by Linda Rodriguez
|My stepfather coaching my little brother's Litlle League team|
When I look back on my life, I realize I’ve been lucky enough to be closely involved with three men who had the ability to take on children who weren’t their own genetic children and love and care for them as fathers. It will be Father’s Day soon, and I want to say a word or two about these kinds of unsung heroes.
My birth father was a brutal, unpredictable man. I suspect he would now be diagnosed as a clinical sociopath. After my parents’ scandalous, highly contentious divorce and all of the violent, ugly fallout afterward, my mother settled in a small college town in Kansas and met a quiet man she married when I was fifteen.
My stepfather immediately tried to be a good father to me, which meant, among other things, setting limits and being protective. My birth parents had both been irresponsible and sometimes dangerous children, so from my earliest memories I was the pseudo-adult in the house, the one who worried about all my younger siblings and tried to protect them and care for them so they could have as normal a childhood as possible. No one had ever looked after me or tried to take care of me, so I resented my new stepfather’s efforts tremendously.
As the next few years went by and I observed my stepfather’s treatment of my younger siblings, for whom I still felt so responsible although I’d left home at sixteen, I warmed to him. He was doing his best to be a real dad to them, taking them camping and fishing, making them toys, coaching Little League teams, etc. In time, like my younger siblings, I came to call him Dad. When I gave my parents their first grandchildren, he was a doting grandfather, and when he finally died, he died in my sister’s and my arms with all my brothers and the grandchildren around his bed.
At the time I married my late first husband, I already had a baby, whose father had died. My late first husband loved my oldest as much as either of the two children we had together, and that was one of the things I loved about him, that capacity to open his heart to a child who wasn’t his own genetically just as much as to those who were.
Later when I was a single mother of two teenagers in the final years of high school and my youngest was only four years old, I met and married a man who’d never been married or had children. He had enough sense not to try to be a father to my teens, who would have only resented him for it, but he loved and raised my youngest as his own. This gentle, totally urban intellectual did the zoo safari, even though he was embarrassed that everyone else had to help him put up the huge tent he’d rented, and when our little one left the tent open to the depredations of peacocks and collapsed the whole tent on his stepfather when they were packing up to leave, he was so kind that he earned a hand-printed, hand-drawn certificate of membership in “The Loyal Order of Peacock Fathers.” My youngest and my husband to this day have a close, loving father-son relationship, and because he was so patient, he and my older two children have a warm relationship as well.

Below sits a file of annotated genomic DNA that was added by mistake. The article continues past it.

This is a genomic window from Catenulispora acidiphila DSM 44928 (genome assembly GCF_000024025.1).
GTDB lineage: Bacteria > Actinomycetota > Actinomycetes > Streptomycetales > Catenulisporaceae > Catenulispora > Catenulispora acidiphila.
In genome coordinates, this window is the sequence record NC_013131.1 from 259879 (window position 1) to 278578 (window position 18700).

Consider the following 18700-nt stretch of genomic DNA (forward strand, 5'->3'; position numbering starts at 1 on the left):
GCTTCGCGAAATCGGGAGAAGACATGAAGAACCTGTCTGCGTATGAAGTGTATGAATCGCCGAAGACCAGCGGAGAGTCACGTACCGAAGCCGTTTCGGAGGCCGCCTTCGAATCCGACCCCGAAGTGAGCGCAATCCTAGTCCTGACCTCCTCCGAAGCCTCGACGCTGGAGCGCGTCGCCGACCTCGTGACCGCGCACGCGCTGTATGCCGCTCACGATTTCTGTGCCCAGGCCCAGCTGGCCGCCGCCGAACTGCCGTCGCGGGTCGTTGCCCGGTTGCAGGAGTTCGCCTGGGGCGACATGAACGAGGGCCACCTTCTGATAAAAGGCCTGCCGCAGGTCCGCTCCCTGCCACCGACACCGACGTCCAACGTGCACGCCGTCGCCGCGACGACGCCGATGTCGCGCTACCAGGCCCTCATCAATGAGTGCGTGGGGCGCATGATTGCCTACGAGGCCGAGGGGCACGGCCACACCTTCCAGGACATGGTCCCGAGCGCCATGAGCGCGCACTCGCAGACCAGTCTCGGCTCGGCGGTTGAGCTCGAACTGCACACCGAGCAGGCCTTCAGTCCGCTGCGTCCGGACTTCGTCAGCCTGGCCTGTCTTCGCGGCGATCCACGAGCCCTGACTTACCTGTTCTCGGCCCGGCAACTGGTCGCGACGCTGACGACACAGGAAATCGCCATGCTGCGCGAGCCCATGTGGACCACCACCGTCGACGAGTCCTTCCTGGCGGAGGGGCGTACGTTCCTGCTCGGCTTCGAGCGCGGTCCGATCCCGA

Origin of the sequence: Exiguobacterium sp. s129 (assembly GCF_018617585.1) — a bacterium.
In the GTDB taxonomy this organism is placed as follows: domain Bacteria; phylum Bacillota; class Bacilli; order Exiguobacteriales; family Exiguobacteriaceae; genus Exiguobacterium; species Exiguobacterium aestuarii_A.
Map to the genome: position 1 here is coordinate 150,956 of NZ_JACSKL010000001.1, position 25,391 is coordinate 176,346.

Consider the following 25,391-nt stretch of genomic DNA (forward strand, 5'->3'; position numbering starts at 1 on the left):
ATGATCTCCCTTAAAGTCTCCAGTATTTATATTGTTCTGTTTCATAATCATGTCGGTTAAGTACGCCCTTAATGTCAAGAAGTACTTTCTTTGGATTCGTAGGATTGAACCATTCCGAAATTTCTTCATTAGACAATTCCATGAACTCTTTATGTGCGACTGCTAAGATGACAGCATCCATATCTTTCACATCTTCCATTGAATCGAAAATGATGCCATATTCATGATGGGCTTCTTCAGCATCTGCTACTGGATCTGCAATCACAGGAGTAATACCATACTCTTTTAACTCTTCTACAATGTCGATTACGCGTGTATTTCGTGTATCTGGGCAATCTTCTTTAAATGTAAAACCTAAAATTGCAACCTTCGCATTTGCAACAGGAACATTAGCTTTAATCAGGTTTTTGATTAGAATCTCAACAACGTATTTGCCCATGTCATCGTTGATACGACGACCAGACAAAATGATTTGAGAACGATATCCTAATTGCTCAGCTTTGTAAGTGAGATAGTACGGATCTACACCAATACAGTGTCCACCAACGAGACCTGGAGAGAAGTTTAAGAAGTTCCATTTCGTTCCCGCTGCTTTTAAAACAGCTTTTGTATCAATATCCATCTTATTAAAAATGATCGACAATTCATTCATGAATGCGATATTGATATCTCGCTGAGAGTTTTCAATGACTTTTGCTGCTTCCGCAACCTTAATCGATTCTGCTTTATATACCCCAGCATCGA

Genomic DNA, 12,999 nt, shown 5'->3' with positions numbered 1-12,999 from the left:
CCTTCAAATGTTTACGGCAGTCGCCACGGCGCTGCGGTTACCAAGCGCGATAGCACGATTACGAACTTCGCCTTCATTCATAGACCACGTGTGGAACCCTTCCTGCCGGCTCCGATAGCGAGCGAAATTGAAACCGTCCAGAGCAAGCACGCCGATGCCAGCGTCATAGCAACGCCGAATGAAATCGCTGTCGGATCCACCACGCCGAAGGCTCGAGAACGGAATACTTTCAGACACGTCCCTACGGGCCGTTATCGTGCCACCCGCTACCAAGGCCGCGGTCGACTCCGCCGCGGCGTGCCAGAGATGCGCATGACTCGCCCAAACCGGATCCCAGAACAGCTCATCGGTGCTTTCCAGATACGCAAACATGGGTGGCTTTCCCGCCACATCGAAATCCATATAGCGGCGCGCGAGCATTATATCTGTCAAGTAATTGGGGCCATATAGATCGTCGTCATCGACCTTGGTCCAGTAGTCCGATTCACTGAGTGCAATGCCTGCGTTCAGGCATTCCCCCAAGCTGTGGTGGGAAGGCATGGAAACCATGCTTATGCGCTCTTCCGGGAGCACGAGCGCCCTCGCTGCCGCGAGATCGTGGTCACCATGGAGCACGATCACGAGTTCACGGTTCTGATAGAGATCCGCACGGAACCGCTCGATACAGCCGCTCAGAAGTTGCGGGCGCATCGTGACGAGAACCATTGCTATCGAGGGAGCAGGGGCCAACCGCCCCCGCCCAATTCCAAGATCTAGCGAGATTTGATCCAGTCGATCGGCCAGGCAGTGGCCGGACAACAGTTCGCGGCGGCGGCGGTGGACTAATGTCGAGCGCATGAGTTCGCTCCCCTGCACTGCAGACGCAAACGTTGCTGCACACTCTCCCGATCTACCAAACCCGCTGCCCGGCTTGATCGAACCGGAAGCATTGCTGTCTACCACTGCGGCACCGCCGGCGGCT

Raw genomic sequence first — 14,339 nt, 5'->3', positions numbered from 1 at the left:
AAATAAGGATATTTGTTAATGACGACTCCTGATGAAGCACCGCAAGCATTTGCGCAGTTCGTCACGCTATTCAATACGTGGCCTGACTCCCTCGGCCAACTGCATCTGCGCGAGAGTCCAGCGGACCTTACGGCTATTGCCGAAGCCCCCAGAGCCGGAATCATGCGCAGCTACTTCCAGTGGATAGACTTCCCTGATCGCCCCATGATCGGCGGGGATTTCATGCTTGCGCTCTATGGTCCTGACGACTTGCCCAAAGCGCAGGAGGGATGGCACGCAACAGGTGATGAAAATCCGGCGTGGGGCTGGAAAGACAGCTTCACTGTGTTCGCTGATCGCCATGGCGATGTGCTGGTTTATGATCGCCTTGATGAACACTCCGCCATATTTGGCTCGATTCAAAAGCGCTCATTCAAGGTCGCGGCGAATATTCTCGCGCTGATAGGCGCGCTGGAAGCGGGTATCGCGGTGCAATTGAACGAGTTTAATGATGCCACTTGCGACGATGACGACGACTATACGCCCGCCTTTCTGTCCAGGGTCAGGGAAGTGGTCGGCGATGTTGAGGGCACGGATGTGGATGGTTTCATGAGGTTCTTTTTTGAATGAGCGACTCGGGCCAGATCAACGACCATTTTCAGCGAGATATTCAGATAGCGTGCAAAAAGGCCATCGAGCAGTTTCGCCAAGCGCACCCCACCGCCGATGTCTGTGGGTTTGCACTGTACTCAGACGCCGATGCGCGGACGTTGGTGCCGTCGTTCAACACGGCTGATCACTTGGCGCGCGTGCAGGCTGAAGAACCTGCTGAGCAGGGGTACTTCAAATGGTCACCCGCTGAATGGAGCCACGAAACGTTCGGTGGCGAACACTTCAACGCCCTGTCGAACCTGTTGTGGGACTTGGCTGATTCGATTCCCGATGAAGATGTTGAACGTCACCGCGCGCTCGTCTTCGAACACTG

My sister has two sons. One father is a deadbeat, missing in action because he’s never wanted to be financially responsible for his child after the divorce (just as he hadn’t for all of the other children he had that my sister didn’t know about when they married). The father of the youngest paid support but simply refused to see his own son. For these boys, my current husband has been a father-figure. The younger one clung to my husband and waited eagerly for our visits and his to us. My husband used to shake his head on the way home and wonder at the idiocy of the men who refused to have any contact with their gifted, charming boys. At Christmastime, these two nephews, now grown, delight in finding eccentric books and other gifts that will please my husband, often keeping an eye out for them all year.
I’ve seen firsthand what a difference men like this can and do make in the lives of children whose fathers are gone, sometimes dead, sometimes by choice. So here’s a toast to the men who take on other men’s offspring and give them love and a true father’s care, even when it isn’t easy, even when those other men have left emotional damage behind. To Dad, to Michael, to Ben, and to all of the other men out there like them, you are the true salt of the earth!
Linda Rodriguez’s third Skeet Bannion novel, Every Hidden Fear, was a selection of the Las Comadres National Latino Book Club and a Latina Book Club Best Book for 2014. Her second Skeet mystery, Every Broken Trust, was a selection of Las Comadres National Latino Book Club, International Latino Book Award, and a finalist for the Premio Aztlan Literary Prize. Her first Skeet novel, Every Last Secret, won the St. Martin’s/Malice Domestic Best First Traditional Mystery Novel Competition and an International Latino Book Award. Her short story, “The Good Neighbor,” has been optioned for film. Find her on Twitter as @rodriguez_linda, on Facebook at https://www.facebook.com/LindaRodriguezWrites, and on her blog http://lindarodriguezwrites.blogspot.com.
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